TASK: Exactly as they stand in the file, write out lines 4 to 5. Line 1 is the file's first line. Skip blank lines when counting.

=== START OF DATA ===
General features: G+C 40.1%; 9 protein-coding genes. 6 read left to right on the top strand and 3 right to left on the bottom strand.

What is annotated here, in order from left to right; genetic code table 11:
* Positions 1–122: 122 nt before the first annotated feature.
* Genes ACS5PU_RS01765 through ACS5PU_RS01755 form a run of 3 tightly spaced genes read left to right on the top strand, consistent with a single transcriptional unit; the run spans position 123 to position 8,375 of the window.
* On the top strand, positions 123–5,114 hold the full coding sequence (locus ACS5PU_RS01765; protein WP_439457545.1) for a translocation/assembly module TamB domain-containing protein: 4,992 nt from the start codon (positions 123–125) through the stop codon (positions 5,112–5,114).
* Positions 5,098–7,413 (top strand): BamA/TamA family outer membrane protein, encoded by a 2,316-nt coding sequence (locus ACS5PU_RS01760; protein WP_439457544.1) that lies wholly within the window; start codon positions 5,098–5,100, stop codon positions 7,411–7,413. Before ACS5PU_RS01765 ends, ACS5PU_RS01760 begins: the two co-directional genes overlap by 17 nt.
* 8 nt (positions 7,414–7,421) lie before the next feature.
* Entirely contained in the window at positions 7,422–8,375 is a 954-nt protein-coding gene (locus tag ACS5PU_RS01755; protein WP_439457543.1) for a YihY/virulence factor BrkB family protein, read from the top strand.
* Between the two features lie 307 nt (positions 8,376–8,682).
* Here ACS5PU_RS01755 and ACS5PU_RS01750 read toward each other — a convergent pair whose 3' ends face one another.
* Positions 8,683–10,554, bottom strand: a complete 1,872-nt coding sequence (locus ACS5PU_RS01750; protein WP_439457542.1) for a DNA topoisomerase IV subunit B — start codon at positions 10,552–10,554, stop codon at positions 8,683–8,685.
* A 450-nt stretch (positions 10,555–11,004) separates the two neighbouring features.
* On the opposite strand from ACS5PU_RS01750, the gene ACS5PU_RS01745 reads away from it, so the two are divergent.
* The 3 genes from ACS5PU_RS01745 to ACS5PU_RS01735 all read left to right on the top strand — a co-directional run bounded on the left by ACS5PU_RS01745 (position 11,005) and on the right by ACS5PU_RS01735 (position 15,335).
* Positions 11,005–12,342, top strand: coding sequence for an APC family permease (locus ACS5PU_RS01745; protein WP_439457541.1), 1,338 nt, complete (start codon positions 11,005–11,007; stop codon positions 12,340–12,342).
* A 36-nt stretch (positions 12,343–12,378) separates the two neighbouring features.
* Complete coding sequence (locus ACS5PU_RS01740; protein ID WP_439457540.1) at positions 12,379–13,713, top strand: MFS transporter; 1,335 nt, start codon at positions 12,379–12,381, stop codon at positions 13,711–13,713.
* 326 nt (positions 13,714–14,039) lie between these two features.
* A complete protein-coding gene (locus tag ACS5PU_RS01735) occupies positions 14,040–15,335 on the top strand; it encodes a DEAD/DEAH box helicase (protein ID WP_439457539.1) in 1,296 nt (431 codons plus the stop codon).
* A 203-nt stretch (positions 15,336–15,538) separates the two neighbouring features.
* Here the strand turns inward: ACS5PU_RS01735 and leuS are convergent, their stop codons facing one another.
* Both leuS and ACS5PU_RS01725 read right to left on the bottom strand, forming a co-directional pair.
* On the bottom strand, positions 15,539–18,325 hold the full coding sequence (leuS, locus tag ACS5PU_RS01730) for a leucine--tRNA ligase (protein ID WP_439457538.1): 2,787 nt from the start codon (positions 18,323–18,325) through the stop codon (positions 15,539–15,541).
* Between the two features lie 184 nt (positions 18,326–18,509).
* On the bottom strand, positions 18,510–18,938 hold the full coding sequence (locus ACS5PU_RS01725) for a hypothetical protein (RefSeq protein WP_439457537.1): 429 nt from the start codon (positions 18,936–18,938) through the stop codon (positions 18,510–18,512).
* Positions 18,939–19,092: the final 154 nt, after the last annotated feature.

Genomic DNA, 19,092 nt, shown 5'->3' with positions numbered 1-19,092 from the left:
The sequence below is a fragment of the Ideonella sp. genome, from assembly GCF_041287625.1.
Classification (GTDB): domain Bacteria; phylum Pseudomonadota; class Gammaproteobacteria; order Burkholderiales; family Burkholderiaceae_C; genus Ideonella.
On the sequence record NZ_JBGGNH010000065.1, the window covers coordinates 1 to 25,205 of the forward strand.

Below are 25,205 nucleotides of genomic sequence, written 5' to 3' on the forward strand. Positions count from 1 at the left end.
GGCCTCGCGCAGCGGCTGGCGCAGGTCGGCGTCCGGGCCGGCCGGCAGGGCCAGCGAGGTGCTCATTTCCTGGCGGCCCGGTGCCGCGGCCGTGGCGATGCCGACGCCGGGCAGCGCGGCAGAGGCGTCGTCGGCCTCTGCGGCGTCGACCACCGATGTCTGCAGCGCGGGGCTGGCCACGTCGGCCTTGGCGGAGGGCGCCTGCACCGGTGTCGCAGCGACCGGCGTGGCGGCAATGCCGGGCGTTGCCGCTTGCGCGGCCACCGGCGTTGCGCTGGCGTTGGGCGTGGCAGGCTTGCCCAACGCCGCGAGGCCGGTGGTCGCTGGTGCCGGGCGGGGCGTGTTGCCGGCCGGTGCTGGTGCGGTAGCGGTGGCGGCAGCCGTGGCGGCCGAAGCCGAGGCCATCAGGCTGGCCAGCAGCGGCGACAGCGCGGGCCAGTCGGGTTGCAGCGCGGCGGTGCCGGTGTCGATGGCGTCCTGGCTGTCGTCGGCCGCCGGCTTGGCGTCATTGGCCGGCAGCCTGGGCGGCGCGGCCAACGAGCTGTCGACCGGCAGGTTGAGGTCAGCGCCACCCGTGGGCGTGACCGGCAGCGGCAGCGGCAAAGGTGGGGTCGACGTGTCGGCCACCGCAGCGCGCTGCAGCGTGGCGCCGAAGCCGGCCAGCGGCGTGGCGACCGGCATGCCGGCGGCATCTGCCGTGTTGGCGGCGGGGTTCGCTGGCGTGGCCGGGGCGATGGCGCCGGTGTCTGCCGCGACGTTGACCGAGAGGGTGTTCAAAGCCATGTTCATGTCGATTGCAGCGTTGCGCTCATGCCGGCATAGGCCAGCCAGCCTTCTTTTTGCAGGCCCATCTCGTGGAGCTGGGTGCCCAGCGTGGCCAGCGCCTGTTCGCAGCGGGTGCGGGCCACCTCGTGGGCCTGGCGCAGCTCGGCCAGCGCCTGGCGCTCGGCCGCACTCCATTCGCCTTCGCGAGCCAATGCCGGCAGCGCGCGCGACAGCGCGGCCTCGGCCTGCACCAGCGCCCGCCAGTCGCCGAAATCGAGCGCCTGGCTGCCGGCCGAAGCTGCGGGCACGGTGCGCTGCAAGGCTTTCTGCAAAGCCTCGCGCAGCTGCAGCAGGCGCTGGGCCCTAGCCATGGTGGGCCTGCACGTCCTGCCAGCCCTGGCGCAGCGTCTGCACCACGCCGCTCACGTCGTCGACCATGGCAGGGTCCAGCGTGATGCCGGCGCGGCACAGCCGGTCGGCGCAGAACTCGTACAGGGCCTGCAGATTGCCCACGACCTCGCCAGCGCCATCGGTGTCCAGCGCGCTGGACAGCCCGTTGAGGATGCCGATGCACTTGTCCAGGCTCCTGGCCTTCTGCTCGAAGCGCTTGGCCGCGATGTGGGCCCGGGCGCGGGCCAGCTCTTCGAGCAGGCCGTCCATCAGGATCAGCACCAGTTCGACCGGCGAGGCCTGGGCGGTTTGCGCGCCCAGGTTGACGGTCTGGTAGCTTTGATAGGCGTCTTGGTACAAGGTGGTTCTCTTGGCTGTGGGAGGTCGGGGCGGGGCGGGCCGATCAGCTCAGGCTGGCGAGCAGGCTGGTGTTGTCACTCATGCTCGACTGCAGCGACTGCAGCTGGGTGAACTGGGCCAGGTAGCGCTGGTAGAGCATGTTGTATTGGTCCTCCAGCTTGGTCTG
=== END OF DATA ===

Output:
* Genes ACS5PU_RS01765 through ACS5PU_RS01755 form a run of 3 tightly spaced genes read left to right on the top strand, consistent with a single transcriptional unit; the run spans position 123 to position 8,375 of the window.
* On the top strand, positions 123–5,114 hold the full coding sequence (locus ACS5PU_RS01765; protein WP_439457545.1) for a translocation/assembly module TamB domain-containing protein: 4,992 nt from the start codon (positions 123–125) through the stop codon (positions 5,112–5,114).